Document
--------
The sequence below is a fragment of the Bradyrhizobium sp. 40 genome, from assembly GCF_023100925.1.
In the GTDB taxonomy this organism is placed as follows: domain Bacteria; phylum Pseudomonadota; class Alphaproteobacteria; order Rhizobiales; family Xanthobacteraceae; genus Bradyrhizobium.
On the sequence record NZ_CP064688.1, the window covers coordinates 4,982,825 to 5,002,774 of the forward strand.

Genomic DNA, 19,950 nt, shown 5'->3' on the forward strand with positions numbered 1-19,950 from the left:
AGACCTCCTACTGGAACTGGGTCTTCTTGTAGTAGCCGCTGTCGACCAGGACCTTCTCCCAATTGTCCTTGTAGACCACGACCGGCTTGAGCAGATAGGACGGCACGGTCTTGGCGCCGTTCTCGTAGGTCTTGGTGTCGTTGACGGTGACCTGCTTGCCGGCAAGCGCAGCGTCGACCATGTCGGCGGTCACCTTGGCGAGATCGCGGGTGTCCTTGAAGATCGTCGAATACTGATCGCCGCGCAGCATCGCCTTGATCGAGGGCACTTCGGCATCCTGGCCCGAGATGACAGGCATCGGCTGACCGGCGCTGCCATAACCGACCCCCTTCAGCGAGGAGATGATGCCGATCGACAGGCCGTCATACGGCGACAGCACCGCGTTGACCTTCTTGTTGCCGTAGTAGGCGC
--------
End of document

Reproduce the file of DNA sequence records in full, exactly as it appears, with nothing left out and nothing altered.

The sequence below is a fragment of the Bradyrhizobium sp. 40 genome, from assembly GCF_023100925.1.
In the GTDB taxonomy this organism is placed as follows: domain Bacteria; phylum Pseudomonadota; class Alphaproteobacteria; order Rhizobiales; family Xanthobacteraceae; genus Bradyrhizobium.
On the sequence record NZ_CP064688.1, the window covers coordinates 4,982,825 to 5,002,774 of the forward strand.

Genomic DNA, 19,950 nt, shown 5'->3' on the forward strand with positions numbered 1-19,950 from the left:
AGACCTCCTACTGGAACTGGGTCTTCTTGTAGTAGCCGCTGTCGACCAGGACCTTCTCCCAATTGTCCTTGTAGACCACGACCGGCTTGAGCAGATAGGACGGCACGGTCTTGGCGCCGTTCTCGTAGGTCTTGGTGTCGTTGACGGTGACCTGCTTGCCGGCAAGCGCAGCGTCGACCATGTCGGCGGTCACCTTGGCGAGATCGCGGGTGTCCTTGAAGATCGTCGAATACTGATCGCCGCGCAGCATCGCCTTGATCGAGGGCACTTCGGCATCCTGGCCCGAGATGACAGGCATCGGCTGACCGGCGCTGCCATAACCGACCCCCTTCAGCGAGGAGATGATGCCGATCGACAGGCCGTCATACGGCGACAGCACCGCGTTGACCTTCTTGTTGCCGTAGTAGGCGC